The children in Year 1 continue with daily phonics practise, following the Letters and Sounds programme. Year 1 staff prepare and rapidly move children into Phase 5 where they begin to learn the alternative spellings for the sounds they know and begin to look at common spelling patterns- spelling plurals and suffixes –ed endings and –ing endings.  The National Phonics Screen is taken by all children in year 1 during a specified week in June.  Any children who did not take the test or did not pass the test in Year 1 will retake it again in Year 2.


How can I support my child during Year 1?

  • Listen to your child read 5 times a week and record this in their home reading record. Continue to read to your child regularly to build upon their love of reading and introduce them to new vocabulary.
  • In Year 1, most children will be confidently blending and segmenting words. They will be sent home with reading books which reflect the sounds that they have learnt. The more they can practise reading these words at home the more confident they will become in recognising the different ways we can make the sounds.
  • If they are struggling with sounding out a word, ask them to use their sound buttons or to see if there are any special friends in a word e.g. in bath the digraph ‘th’ is a special friend. They join together to form a digraph and make the sound ‘th’.
  • When writing encourage your child to sound out and to think about which sounds they might need to use. Play games which involve finding things which contain that sound.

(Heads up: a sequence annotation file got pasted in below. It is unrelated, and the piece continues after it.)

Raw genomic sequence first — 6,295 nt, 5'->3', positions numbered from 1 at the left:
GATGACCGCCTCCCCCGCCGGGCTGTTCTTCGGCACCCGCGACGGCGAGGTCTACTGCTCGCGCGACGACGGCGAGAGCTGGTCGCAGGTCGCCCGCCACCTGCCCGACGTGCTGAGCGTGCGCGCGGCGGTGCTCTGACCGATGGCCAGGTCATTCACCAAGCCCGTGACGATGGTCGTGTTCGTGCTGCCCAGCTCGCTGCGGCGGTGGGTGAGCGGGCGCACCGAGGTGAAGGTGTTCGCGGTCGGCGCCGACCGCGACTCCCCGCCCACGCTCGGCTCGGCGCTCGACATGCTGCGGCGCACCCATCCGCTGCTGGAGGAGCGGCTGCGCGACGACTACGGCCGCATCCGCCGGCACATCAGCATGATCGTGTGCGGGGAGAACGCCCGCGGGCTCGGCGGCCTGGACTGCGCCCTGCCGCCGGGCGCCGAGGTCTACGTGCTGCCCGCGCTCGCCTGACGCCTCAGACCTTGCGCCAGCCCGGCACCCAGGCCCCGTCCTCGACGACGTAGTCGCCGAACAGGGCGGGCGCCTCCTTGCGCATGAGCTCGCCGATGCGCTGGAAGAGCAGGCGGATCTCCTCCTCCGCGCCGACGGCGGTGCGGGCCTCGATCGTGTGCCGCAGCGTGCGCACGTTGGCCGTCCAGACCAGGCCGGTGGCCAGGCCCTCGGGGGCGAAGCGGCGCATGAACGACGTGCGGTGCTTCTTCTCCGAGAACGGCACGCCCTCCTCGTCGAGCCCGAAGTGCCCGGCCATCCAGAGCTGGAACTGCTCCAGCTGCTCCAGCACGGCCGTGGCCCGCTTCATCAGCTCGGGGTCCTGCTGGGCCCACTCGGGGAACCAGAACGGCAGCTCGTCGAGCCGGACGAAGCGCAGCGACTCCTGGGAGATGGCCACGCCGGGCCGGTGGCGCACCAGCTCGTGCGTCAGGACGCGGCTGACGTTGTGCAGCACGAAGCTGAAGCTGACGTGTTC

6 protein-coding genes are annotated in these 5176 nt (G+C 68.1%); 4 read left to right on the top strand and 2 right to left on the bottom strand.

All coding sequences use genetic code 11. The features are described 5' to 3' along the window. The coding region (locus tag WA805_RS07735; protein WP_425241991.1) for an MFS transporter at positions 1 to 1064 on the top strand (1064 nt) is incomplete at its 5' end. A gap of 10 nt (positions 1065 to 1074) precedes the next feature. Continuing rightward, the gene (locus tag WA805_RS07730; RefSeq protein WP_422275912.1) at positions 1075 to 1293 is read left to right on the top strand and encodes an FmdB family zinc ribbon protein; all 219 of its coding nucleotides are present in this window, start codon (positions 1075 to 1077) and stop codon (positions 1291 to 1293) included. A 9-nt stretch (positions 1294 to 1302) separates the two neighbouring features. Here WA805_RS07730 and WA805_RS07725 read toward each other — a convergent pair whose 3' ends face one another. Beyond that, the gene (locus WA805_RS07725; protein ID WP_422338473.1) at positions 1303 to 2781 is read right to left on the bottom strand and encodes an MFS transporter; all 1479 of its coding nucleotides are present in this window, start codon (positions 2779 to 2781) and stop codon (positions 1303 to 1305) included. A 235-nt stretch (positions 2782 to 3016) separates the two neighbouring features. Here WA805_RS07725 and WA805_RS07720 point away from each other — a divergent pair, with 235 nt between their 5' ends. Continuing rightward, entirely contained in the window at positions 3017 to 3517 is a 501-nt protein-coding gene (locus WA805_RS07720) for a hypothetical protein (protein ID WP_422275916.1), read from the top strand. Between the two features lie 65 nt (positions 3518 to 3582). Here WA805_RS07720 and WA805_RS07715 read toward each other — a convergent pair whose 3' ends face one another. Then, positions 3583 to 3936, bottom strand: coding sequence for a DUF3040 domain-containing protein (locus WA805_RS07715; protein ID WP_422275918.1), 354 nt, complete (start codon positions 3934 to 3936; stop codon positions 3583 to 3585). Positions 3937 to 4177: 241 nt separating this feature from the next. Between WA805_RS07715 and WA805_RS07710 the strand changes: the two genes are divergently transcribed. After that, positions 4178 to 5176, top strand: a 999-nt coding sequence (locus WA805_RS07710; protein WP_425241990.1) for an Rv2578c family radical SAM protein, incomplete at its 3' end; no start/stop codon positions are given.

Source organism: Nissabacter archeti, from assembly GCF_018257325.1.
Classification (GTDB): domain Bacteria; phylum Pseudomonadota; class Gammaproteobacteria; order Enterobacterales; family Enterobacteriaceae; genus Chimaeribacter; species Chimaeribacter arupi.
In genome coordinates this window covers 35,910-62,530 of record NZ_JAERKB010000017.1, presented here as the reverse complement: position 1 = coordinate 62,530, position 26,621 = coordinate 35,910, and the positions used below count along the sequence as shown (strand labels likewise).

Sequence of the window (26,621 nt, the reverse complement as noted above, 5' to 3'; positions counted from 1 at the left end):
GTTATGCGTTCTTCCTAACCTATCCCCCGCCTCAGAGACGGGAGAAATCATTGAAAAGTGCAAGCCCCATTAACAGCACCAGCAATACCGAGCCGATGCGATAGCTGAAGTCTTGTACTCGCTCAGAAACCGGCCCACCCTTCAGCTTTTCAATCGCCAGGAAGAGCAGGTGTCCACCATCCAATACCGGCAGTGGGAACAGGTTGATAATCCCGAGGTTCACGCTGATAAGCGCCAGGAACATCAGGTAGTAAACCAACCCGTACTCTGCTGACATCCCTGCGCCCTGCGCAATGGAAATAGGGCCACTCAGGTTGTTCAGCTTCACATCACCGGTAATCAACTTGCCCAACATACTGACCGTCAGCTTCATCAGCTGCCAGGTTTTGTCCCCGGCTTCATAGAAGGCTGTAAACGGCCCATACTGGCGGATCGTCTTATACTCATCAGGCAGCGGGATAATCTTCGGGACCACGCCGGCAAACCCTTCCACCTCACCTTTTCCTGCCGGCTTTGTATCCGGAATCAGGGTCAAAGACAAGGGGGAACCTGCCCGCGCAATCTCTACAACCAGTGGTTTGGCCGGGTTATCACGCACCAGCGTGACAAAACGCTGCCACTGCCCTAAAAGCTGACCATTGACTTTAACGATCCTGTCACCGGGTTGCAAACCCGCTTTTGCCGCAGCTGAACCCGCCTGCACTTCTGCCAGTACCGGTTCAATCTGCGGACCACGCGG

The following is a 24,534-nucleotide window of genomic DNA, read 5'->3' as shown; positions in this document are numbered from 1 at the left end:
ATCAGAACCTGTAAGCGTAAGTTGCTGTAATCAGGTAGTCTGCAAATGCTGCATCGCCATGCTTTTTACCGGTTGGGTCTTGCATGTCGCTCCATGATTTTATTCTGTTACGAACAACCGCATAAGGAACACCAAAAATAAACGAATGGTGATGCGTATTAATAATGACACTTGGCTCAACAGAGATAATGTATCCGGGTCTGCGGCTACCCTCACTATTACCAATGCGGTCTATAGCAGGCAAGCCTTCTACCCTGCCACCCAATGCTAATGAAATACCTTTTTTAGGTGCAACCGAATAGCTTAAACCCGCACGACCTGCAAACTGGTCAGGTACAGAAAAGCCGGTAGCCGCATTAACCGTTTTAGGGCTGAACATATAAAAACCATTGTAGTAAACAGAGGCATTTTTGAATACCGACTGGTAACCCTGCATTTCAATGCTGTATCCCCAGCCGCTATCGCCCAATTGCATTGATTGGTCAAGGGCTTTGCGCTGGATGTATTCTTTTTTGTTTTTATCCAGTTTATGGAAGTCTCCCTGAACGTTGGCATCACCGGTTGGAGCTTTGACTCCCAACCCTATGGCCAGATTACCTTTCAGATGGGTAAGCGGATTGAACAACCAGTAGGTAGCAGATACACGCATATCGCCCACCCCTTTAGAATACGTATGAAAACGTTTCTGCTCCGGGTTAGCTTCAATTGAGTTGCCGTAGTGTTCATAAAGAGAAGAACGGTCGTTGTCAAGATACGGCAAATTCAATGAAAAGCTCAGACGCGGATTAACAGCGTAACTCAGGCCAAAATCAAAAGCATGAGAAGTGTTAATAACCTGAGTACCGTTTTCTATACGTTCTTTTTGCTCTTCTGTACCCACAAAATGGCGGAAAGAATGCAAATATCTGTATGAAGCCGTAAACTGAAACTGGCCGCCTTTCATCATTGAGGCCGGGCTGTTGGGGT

Year 2

The children in Year 2 continue to follow the Letters and Sounds programme and the main focus is on supporting children’s spelling strategies. Children will be taught the many different rules for spelling plurals, and adding prefixes and suffixes to words.

Reading and early phonics are instrumental and work closely together to ensure our children develop secure reading skills.  We ensure our books our fully decodable and are given to the children at the correct phase of phonics they are working at.  Alongside this skill they are taught how use the text to answer comprehension questions.  

How can I support my child during Year 2?

  • Most children will now be confident with each of the different phonemes and graphemes and the alternative ways they can be written and pronounced. They will now be sent home with books which contain a wide variety of sounds, suffixes and compound words.
  • When reading these books with your child, encourage them to sound out unknown words using the skills they have learnt in previous years e.g. sound it out, look for any digraphs or trigraph (any sounds that go together). Encourage them to split up longer words making the parts they need to sound out smaller.
  • For writing, encourage them to try the different sounds they know if they are unsure of the spelling to see if they can work out which is the correct one to use.


Key Stage 2

My child is in KS2 but still struggles with phonics. What will happen now?

All children learn at different paces and at Westover we understand that some children may need a little extra support when it comes to phonics. Through our embedded transition programme between KS1 and KS2 and regular assessments, children who may need extra phonics are identified early and targeted support is put in place either in the form of 1:1 support or small group work. The phonics programme which we use means that we can closely monitor your child’s progress and adapt the teaching to meet the needs of every individual. Your child’s class teacher will speak to you if they feel they would benefit from this support.



Useful Websites to Support Your Child at Home


A video that goes through each sound and it’s pronunciation:  



Games to play: